A GPS without equal

A Christian Science perspective on daily life.

Though the growing popularity of Global Positioning Systems makes getting lost almost impossible, there are still millions of people searching to find love, healing, and direction in their lives. Has there ever been a greater call for divine guidance and wise direction than right now – in the war-torn streets of Gaza, among world leaders trying to make wise decisions about the global economy, or among people desperate for a job and a way to put food on the table?

The Science of the Christ, as revealed by Mary Baker Eddy, shows that people have all the guidance they need to help them to their God-appointed destinations in life. We all have ready access to a spiritual compass that's unaffected by electronic interference, weather conditions, or human discord. At any time or place we can listen for divine guidance: "Your ears will hear a word behind you, saying, This is the way; walk in it, when you turn to the right hand and when you turn to the left" (Isa. 30:21, Amplified Bible).

Recalling how the Israelites made their way through the Red Sea and the wilderness, Mrs. Eddy saw that thoughts – spiritual ideas – are able to "guide all right desires in their passage from sense to Soul, from a material sense of existence to the spiritual, up to the glory prepared for them who love God" ("Science and Health with Key to the Scriptures," p. 566). This guidance is available to anyone who prays in moments of doubt. It begins with the position that God is at the core of one's life. Just as rays of the sun are never out of position, as spiritual beings we're always in the place of God's presence and control, moved by and sheltered in Love. To grasp this brings the harmony we seek.

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In a world filled with dangerous international conflicts, with resulting hardship for innocent men, women, and children, it's more essential than ever that people don't lose the will or the impetus to follow God, making sure that the "material sense of existence" doesn't cloud their spiritual discernment, their ability to hear His voice as clearly as possible.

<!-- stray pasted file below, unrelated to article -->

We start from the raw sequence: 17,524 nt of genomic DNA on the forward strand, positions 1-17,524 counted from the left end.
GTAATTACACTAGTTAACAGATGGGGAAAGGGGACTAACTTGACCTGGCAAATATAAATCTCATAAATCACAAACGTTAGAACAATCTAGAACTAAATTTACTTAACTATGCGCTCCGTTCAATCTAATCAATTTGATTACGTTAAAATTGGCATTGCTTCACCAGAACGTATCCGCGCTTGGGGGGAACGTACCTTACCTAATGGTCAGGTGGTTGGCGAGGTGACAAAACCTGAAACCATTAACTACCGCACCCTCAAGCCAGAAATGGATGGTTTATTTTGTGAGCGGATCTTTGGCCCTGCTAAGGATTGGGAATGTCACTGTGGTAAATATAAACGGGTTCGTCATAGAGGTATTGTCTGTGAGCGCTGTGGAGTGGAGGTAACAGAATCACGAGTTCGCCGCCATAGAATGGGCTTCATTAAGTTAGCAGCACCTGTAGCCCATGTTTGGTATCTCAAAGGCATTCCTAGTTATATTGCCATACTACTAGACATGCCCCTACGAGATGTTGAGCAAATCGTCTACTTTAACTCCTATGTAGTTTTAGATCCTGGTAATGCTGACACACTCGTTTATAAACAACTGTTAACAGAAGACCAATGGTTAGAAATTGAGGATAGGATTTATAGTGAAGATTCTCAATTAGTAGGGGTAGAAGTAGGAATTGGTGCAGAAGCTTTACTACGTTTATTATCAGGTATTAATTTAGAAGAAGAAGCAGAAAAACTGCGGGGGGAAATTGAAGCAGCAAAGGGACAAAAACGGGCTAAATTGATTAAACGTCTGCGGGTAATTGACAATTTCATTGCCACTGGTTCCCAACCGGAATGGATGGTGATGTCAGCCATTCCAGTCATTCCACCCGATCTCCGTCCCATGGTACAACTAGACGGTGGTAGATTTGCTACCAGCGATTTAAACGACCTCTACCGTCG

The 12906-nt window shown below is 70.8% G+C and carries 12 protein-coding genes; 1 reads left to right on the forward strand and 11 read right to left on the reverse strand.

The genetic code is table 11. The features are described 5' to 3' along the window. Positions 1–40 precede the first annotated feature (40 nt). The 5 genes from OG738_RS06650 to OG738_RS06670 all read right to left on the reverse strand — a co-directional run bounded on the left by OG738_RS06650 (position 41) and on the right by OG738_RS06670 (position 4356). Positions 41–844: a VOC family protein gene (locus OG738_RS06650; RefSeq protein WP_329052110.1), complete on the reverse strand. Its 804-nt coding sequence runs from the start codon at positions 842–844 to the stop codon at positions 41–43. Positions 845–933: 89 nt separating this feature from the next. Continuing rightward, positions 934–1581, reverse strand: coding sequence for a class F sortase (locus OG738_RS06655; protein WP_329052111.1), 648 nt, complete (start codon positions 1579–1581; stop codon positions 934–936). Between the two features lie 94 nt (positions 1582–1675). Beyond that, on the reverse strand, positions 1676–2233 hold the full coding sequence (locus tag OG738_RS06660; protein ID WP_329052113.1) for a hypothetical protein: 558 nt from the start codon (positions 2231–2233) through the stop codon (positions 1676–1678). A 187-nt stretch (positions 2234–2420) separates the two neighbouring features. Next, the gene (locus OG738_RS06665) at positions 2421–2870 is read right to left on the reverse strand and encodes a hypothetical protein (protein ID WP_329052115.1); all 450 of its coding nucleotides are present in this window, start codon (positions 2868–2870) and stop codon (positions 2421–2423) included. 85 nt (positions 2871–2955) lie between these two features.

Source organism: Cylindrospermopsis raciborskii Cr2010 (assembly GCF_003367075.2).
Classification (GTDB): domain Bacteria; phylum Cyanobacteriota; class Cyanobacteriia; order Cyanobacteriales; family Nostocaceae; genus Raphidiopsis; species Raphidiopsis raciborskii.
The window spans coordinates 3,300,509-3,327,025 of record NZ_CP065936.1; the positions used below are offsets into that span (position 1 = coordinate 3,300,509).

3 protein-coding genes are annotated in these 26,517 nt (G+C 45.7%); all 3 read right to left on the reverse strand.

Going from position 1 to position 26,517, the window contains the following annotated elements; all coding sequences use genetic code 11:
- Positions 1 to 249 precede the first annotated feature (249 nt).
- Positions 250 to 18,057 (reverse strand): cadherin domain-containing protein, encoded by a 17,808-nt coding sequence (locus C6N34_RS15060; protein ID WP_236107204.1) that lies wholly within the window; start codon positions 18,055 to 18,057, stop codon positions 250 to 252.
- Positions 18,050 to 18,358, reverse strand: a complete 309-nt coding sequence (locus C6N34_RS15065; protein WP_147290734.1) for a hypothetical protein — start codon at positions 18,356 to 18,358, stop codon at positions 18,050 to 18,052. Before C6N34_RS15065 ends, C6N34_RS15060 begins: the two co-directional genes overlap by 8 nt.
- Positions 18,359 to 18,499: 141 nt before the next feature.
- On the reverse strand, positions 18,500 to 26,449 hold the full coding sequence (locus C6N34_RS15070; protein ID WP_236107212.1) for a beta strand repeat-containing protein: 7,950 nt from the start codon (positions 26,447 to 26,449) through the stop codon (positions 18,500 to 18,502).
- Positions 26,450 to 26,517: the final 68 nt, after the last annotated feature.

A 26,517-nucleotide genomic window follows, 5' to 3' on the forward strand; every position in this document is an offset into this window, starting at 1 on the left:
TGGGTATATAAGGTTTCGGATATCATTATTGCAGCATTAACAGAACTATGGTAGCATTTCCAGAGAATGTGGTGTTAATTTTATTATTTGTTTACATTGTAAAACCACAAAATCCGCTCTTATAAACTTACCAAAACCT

Think, for example, of King Solomon – a great listener – who, when invited to choose anything he fancied, asked God for "a discerning heart" and the ability "to distinguish between right and wrong," so that he could govern wisely (I Kings 3:9, New International Version). This discernment is knowing that God is present and powerful; to never doubt that His "positioning" of creation is infallible. His wisdom is infinitely individual in its expression – and embraces even those not going anywhere, but feeling abandoned, hungry, sick, confused.

There's no problem so complex, no pit so deep or dark, no difficulty so persistent, that it can't be resolved through understanding more of God's supreme control of our lives. No matter how detailed and immediate the guidance needed, study of the Bible and Science and Health makes it clear that it's all about removing mental obstructions and relying on divine power. It's about listening and trusting, being willing to follow God's leads.

Sometimes it's important to ask, Would God really leave me marooned amidst the emotional, social, political, and financial gridlocks of the world? To stagger in darkness, never quite sure what is truly good and what is really right? He would not. God hears and speaks to us. We remain the object of His attention, and His initiatives are always at work among us. God delivers us from reliance on our own map readings, leading opinions, and failing judgments. And even if we still make mistakes, God's ideas are always available to provide the required course correction.

We don't have to curtail our sense of adventure as we negotiate our route, but it helps to know we have the right "instruments" on the dashboard. Everyone benefits from the right kind of listening and guidance. Spiritual, scientific reasoning handles and directs every challenge at work, in the classroom, at home, and on the world scene. It might stop an angry response toward another or express words of hope that get to the heart of another's uncertainty. And everyone is blessed.

Adapted from the Christian Science Sentinel.

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